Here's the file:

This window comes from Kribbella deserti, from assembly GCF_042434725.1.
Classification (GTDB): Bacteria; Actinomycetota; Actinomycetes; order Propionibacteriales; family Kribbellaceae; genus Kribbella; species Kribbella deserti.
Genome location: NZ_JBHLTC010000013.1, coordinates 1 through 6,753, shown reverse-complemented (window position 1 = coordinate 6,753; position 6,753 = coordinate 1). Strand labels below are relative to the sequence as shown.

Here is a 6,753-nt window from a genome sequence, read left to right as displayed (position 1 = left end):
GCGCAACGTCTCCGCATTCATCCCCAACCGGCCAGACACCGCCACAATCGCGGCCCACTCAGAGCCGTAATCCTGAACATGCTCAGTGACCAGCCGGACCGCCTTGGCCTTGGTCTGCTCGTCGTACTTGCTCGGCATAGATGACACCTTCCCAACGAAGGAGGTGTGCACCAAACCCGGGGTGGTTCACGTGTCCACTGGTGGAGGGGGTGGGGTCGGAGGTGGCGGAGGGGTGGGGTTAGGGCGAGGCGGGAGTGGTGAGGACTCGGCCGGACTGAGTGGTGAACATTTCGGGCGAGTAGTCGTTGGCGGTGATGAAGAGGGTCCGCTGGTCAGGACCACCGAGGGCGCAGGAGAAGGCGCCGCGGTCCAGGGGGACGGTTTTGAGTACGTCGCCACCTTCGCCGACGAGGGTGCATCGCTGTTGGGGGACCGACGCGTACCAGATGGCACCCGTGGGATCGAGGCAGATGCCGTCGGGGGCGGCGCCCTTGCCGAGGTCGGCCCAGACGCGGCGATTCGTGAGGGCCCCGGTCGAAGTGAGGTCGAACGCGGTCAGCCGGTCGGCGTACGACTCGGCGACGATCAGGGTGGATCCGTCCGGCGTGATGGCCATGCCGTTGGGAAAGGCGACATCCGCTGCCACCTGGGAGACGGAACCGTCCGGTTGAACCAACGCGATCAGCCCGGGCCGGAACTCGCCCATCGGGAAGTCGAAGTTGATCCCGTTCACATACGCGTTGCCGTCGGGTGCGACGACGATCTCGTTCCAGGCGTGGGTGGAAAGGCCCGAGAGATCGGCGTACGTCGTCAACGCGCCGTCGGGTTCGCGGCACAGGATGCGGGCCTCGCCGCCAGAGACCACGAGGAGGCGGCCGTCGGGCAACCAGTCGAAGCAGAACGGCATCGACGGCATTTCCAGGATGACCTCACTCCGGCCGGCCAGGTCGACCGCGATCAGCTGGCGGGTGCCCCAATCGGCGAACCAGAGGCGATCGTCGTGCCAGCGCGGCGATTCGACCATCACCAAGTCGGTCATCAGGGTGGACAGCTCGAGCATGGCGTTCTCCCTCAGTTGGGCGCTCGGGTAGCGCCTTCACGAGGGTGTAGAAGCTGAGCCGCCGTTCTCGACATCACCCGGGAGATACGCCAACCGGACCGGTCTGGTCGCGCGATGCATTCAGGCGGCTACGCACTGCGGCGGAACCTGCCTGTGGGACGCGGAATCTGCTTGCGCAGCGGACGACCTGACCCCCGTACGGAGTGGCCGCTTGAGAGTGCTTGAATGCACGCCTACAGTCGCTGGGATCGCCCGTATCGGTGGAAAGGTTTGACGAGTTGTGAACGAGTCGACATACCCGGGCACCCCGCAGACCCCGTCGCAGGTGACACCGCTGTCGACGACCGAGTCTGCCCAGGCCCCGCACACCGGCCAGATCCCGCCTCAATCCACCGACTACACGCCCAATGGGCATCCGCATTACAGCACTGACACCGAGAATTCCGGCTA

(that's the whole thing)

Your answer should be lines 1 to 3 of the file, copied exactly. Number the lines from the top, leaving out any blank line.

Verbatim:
This window comes from Kribbella deserti, from assembly GCF_042434725.1.
Classification (GTDB): Bacteria; Actinomycetota; Actinomycetes; order Propionibacteriales; family Kribbellaceae; genus Kribbella; species Kribbella deserti.
Genome location: NZ_JBHLTC010000013.1, coordinates 1 through 6,753, shown reverse-complemented (window position 1 = coordinate 6,753; position 6,753 = coordinate 1). Strand labels below are relative to the sequence as shown.